Silver Book Fact

A study on the impact of diet on age-related macular degeneration (AMD) found that those who took the highest amounts of carotenoids, such as lutein and zeaxanthin, had a 43% lower risk of age-related macular degeneration than those who took the least amounts.

Seddon J, Ajani U, Sperduto R, Hiller R, et al. Dietary Carotenoids, Vitamins A, C, and E, and Advanced Age-Related Macular Degeneration. JAMA. 1994; 272(18): 1413-20. http://jama.ama-assn.org/cgi/content/abstract/272/18/1413

Reference

Title
Dietary Carotenoids, Vitamins A, C, and E, and Advanced Age-Related Macular Degeneration
Publication
JAMA
Publication Date
1994
Authors
Seddon J, Ajani U, Sperduto R, Hiller R, et al
Volume & Issue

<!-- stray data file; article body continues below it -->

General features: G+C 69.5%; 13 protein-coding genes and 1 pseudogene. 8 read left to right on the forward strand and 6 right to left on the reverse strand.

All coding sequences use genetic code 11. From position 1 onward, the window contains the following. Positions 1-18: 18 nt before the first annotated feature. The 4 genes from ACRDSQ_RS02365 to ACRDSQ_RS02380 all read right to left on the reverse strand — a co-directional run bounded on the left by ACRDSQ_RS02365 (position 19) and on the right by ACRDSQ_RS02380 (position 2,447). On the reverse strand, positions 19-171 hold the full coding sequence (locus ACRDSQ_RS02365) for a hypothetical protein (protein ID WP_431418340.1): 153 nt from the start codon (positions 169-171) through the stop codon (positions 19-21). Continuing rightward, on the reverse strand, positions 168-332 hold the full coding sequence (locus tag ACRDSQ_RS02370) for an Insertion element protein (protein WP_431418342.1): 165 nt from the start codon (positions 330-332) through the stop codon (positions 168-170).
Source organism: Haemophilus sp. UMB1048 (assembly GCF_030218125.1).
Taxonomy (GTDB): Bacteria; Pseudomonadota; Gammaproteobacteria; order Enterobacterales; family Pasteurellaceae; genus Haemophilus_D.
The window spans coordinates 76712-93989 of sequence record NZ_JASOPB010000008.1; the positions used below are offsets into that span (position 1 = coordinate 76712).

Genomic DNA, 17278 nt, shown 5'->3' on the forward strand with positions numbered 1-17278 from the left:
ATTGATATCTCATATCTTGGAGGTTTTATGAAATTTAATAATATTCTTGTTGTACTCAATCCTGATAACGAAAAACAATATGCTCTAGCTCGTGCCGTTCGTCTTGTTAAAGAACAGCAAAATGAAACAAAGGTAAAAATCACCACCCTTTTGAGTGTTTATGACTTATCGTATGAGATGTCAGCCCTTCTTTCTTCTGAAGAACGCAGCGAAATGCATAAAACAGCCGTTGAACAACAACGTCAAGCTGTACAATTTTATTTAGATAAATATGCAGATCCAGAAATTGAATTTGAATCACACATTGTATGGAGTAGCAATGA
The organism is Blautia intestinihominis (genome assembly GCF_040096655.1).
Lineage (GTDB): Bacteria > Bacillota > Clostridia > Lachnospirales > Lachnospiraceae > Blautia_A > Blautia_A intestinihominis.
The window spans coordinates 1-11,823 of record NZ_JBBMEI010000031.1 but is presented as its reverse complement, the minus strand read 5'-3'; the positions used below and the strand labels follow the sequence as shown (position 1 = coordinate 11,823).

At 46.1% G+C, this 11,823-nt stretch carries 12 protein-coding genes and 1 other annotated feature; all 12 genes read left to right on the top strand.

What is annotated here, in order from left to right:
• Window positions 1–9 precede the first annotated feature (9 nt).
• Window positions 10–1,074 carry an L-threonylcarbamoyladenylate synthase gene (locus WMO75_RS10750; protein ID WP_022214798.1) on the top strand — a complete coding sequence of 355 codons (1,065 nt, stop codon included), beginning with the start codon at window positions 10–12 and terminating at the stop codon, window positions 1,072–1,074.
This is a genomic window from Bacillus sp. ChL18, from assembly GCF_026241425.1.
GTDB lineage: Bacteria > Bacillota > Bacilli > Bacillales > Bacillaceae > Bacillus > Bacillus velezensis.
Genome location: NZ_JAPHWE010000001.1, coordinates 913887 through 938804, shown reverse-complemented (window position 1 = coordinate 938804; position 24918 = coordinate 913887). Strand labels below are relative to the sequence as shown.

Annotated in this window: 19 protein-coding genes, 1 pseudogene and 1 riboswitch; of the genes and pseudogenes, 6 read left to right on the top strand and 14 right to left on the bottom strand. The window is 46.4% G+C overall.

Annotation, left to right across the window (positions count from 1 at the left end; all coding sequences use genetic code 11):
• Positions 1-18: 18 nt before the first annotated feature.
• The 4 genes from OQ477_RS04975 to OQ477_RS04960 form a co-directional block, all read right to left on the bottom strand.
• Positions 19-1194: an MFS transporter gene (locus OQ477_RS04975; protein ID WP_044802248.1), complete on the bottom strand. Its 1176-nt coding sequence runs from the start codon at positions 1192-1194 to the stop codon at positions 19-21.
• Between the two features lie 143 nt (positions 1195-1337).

Volume 272, Issue 18
Pages
1413-20
URL
Read Full Resource

Categories

  • Innovative Medical Research
  • Human Value

Related Facts

  • The ACCORD Eye Study found that intensive glycemia control–compared with standard blood sugar control–in high risk type 2 diabetics, decreased progression of diabetic retinopathy by around 1/3 over 4 years–from…  
  • Tele-ophthalmology
    Adequately trained general practitioners can screen for DR with 90% sensitivity using tele-ophthalmology.  
  • Supplementation with lutein increases macular pigment optical density by 27%; which is correlated with benefits in visual function.  
  • Cytokines in urine are associated with age-related macular degeneration (AMD) and could be developed as a biomarker and provide a practical tool for early detection  
  • Multifoca electroretinogram (mFERG) measures show abnormal function of the retina early in–and even prior to–diabetic retinopathy onset and could enhance monitoring of the early stages of disease progression in individuals.